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As one proof of this, we may remark, that when a new convert experiences religion,' we do not find that so much pains are taken by his spiritual tutors to induce him to go immediately forth to the honorable fulfilment of his long-neglected duties and obligations to his fellows, as to urge him forward into a connexion with the visible church. Having accomplished this, the great object seems to have been attained; and being now secured in the fold, he is dieted to his new condition, and carefully chained to his place, whilst his shepherd saunters forth in quest of new proselytes. In due time, when the harvest is over, we see the religious journals filled with the wonderful accounts, not of the practical good which has been produced by the revival, but of the numbers who have joined the church. The numerical accessions obtained, are always called plainly, the fruits' of the excitement: a confession plain enough, that what are regarded as the chief good, the real fruits,' are the accessions which are made to a party.


If such are the motives, we hesitate not to say, they are dishonorable and unworthy. If revivals bear no better' fruits' than the giving of strength to this or that party, we well may suspect their genuineness. The fruits of religion do not consist in party attachments and antipathies; in following after this man, and in avoiding and hating others. Far from this. They consist in practical goodness, in love, joy, peace, longsuffering, gentleness, goodness, faith, meekness, and temperance, (Gal. v. 22, 23). When these fruits are not found, we are authorized, by the rule of Jesus Christ, to judge the tree corrupt and unprofitable.

We have remarked in another place, that a great deal is said in this age about religion. It is the subject of many a warm controversy, and the occasion of much bitterness and strife in society; often setting chief friends against each other, and sowing the seeds of discord in neighborhoods. And it has seemed strange to us, that it has not more frequently occurred to those concerned in such a religion, that the whole must be a deception and a counterfeit, whenever such fruits result from it. For it is impossible, in the nature of the thing, that real religion can be concerned in any effects like these.

But after all that is said and done about religion, is it not remarkable that people yet appear to be as much in the dark, as to what true religion is, as ever. Lo, here! says one, Lo, there! says another. A third points to the sanctuary, a fourth to the wilderness. Is it possible that people have never read a very full, plain and intelligible definition of religion, recorded in James i. 27? Or are they determined not to receive his exposition of this important word? This apostle, it seems to us, has put the question, as to what the real religion of the New Testament is, altogether beyond controversy. And what does he say it is? Let us hear: Pure religion and undefiled before God and the Father is this, To visit the fatherless and widows in their affliction, and to keep himself unspotted from the world.' Need anything-can anything-be more plain and conclusive than this? Whence, then, all the controversy which has arisen on so intelligible and well-settled a subject?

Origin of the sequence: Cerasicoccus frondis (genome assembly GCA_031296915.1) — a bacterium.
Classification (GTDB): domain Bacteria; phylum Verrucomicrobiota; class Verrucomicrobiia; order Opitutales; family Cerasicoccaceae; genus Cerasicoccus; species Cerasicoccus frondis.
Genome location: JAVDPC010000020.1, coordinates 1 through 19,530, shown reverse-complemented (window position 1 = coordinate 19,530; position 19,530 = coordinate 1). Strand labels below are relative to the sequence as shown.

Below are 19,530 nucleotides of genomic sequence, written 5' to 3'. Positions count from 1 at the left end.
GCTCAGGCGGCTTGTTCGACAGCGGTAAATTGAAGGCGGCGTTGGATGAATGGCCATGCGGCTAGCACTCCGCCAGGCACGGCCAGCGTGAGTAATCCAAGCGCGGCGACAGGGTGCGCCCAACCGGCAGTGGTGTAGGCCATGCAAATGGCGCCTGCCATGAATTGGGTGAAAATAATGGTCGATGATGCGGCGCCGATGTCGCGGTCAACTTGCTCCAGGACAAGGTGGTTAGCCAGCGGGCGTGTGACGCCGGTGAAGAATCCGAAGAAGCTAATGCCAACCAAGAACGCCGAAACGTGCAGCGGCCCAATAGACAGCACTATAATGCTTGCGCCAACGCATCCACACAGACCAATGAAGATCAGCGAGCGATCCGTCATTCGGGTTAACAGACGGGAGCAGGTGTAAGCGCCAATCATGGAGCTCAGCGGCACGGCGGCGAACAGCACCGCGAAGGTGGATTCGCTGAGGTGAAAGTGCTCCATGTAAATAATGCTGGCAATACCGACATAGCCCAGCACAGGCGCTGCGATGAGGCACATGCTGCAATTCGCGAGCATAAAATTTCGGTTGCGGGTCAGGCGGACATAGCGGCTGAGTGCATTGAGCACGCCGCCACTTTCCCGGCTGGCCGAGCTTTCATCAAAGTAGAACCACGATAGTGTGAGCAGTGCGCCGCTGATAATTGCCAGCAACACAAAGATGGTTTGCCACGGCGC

We are sensible that such an explanation of religion as St. James has given, must be disagreeable to many warm tempered minds. It is, indeed, like a flood of cold waters poured upon a prairie of wildfire. Nevertheless, if we admit the apostle's authority, we must accept the definition, rational as it

is, and suspicious as it may be to some minds on this ac


To visit the fatherless and widows in their affliction, is benevolence. To keep one's self unspotted from the world, is uprightness of conduct. Benevolence, therefore, toward the afflicted and needy, and an unspotted character for uprightness, in itself, constitute the sum of religion, according to the apostolic sense of that important word. That such as are wedded to an impure and a defiled religion, should be satisfied with a definition that so suddenly and so effectually puts to flight all their love of the marvellous and mysterious on the subject, is not to be expected. Not allowing it to be a test of Christian character in the individual, or a passport to Christian fellowship, it is not wonderful that they should cast it aside as altogether insufficient and unclean. It has nothing in it calculated to inflame the passions, or to draw the multitude away from the practical duties of life to run after those who are intent on making proselytes and building up a party. But those who would know and enjoy the benefits of pure and undefiled religion, will not be slow to accept the apostle's definition, and judge men to be religious only as they exhibit the deeds of benevolence and uprightness. This is the test of religion we mean, of course, that which is pure and undefiled. All else we are safe in accounting spurious.

Would any know the power and enjoy the fruits of genuine religion? Let us, then, exhort them to maintain characters of benevolence and uprightness. Let them be satisfied with nothing short of actual, practical goodness. Depend upon it, nothing else, not all the professions we may make, not all the outward service we may perform, will supply the place of this. And in the maintenance of such a character, though they may be denounced and disfellowshipped by others, they may be assured, not only of the approving voice of a good conscience, but also of the smiles and favor of Heaven. In the practical exercise of this religion they will merit the confidence of mankind, and secure the blessings of almighty God.

W. A. D.